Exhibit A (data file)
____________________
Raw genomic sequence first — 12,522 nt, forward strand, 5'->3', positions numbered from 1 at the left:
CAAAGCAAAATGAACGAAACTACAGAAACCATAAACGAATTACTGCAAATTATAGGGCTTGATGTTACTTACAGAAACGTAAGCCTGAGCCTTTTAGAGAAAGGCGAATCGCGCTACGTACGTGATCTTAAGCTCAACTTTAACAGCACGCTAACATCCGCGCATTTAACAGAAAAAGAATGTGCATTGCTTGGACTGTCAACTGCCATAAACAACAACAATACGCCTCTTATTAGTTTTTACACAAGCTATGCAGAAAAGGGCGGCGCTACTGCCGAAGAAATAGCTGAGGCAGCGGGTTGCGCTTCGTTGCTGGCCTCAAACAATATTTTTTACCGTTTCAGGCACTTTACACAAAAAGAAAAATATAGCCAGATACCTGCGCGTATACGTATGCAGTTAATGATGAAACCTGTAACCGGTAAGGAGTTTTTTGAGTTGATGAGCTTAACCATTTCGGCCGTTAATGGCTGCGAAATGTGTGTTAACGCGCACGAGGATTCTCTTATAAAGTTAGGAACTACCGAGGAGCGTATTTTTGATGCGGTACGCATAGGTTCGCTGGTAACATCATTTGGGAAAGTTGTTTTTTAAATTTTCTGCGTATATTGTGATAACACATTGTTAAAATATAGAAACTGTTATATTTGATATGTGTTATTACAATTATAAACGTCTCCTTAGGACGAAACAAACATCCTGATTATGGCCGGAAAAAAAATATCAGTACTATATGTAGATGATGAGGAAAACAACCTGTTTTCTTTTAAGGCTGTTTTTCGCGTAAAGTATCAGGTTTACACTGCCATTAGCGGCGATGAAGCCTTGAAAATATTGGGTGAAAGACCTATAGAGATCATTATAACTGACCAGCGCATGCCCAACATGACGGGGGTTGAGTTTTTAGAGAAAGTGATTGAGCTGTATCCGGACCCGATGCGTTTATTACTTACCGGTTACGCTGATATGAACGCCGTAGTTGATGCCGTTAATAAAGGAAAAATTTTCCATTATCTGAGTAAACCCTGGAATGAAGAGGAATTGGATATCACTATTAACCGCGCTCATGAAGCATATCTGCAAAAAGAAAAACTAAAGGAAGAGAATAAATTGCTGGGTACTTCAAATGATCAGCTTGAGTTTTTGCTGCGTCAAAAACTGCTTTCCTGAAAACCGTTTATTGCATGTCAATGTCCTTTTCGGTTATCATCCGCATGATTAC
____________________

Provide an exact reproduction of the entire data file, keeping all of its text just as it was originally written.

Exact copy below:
Raw genomic sequence first — 12,522 nt, forward strand, 5'->3', positions numbered from 1 at the left:
CAAAGCAAAATGAACGAAACTACAGAAACCATAAACGAATTACTGCAAATTATAGGGCTTGATGTTACTTACAGAAACGTAAGCCTGAGCCTTTTAGAGAAAGGCGAATCGCGCTACGTACGTGATCTTAAGCTCAACTTTAACAGCACGCTAACATCCGCGCATTTAACAGAAAAAGAATGTGCATTGCTTGGACTGTCAACTGCCATAAACAACAACAATACGCCTCTTATTAGTTTTTACACAAGCTATGCAGAAAAGGGCGGCGCTACTGCCGAAGAAATAGCTGAGGCAGCGGGTTGCGCTTCGTTGCTGGCCTCAAACAATATTTTTTACCGTTTCAGGCACTTTACACAAAAAGAAAAATATAGCCAGATACCTGCGCGTATACGTATGCAGTTAATGATGAAACCTGTAACCGGTAAGGAGTTTTTTGAGTTGATGAGCTTAACCATTTCGGCCGTTAATGGCTGCGAAATGTGTGTTAACGCGCACGAGGATTCTCTTATAAAGTTAGGAACTACCGAGGAGCGTATTTTTGATGCGGTACGCATAGGTTCGCTGGTAACATCATTTGGGAAAGTTGTTTTTTAAATTTTCTGCGTATATTGTGATAACACATTGTTAAAATATAGAAACTGTTATATTTGATATGTGTTATTACAATTATAAACGTCTCCTTAGGACGAAACAAACATCCTGATTATGGCCGGAAAAAAAATATCAGTACTATATGTAGATGATGAGGAAAACAACCTGTTTTCTTTTAAGGCTGTTTTTCGCGTAAAGTATCAGGTTTACACTGCCATTAGCGGCGATGAAGCCTTGAAAATATTGGGTGAAAGACCTATAGAGATCATTATAACTGACCAGCGCATGCCCAACATGACGGGGGTTGAGTTTTTAGAGAAAGTGATTGAGCTGTATCCGGACCCGATGCGTTTATTACTTACCGGTTACGCTGATATGAACGCCGTAGTTGATGCCGTTAATAAAGGAAAAATTTTCCATTATCTGAGTAAACCCTGGAATGAAGAGGAATTGGATATCACTATTAACCGCGCTCATGAAGCATATCTGCAAAAAGAAAAACTAAAGGAAGAGAATAAATTGCTGGGTACTTCAAATGATCAGCTTGAGTTTTTGCTGCGTCAAAAACTGCTTTCCTGAAAACCGTTTATTGCATGTCAATGTCCTTTTCGGTTATCATCCGCATGATTAC